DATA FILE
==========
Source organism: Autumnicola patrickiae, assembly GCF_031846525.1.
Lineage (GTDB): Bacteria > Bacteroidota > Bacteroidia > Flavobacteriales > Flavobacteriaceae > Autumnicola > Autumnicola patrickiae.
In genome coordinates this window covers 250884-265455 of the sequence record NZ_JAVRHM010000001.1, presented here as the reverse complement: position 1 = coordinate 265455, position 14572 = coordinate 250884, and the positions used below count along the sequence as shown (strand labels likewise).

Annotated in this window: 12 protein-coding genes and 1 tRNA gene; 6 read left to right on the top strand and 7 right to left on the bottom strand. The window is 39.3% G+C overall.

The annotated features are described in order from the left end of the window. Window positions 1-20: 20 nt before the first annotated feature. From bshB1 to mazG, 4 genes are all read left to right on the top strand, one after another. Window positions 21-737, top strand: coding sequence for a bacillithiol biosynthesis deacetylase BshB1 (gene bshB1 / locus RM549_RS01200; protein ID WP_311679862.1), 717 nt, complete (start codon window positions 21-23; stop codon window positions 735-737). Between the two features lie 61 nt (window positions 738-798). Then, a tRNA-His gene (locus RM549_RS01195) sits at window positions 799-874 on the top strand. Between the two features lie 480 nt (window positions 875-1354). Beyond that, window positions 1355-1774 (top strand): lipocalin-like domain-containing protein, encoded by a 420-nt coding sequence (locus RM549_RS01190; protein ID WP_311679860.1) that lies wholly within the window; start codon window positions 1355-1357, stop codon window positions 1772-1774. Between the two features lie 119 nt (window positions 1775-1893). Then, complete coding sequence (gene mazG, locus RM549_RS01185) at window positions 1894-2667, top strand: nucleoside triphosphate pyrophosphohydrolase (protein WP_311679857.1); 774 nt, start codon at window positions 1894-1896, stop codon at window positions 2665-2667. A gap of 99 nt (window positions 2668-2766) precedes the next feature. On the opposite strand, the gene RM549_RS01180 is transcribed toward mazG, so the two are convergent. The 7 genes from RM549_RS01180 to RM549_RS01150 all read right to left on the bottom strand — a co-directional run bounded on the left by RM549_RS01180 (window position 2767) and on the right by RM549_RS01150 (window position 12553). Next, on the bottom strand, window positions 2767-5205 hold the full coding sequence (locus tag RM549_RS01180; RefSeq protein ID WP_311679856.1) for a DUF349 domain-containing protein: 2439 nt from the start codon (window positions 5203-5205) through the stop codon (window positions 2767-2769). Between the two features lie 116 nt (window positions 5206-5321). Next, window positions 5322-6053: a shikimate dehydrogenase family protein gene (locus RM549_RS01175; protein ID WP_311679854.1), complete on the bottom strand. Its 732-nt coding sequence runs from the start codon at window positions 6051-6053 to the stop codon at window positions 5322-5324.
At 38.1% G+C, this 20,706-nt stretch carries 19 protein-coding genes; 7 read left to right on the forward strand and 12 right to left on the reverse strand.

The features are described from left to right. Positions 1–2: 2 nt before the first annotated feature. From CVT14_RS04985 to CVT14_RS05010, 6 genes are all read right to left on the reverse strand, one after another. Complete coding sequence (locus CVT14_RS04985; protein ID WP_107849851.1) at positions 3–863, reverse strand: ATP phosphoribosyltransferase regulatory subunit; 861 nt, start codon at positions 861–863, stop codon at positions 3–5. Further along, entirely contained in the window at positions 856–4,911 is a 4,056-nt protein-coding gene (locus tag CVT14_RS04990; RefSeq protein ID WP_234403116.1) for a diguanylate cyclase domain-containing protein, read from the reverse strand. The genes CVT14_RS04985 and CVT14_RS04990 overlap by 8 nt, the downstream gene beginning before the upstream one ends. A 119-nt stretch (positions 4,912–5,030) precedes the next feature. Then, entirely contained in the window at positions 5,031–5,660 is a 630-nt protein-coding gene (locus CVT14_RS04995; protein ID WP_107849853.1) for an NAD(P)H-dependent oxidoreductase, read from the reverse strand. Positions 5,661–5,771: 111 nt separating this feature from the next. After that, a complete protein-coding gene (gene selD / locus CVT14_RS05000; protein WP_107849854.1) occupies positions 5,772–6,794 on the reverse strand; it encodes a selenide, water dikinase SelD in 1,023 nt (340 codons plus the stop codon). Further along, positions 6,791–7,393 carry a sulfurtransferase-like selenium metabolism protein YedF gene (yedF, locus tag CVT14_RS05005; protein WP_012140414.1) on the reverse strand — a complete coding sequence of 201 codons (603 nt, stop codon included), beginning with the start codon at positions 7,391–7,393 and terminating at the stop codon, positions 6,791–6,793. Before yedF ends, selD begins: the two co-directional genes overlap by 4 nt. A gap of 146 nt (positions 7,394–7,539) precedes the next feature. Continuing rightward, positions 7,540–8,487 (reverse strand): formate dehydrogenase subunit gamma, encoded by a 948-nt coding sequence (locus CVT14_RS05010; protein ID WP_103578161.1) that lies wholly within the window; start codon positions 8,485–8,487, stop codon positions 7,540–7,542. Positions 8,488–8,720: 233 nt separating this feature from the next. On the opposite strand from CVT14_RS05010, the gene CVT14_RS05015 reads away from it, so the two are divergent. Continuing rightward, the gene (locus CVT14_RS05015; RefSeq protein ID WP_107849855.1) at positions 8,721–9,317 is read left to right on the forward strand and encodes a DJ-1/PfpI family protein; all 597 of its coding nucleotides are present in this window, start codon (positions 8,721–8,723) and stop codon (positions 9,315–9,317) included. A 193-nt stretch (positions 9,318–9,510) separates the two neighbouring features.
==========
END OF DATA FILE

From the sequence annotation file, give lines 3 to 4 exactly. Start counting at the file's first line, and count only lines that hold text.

In genome coordinates this window covers 250884-265455 of the sequence record NZ_JAVRHM010000001.1, presented here as the reverse complement: position 1 = coordinate 265455, position 14572 = coordinate 250884, and the positions used below count along the sequence as shown (strand labels likewise).

Annotated in this window: 12 protein-coding genes and 1 tRNA gene; 6 read left to right on the top strand and 7 right to left on the bottom strand. The window is 39.3% G+C overall.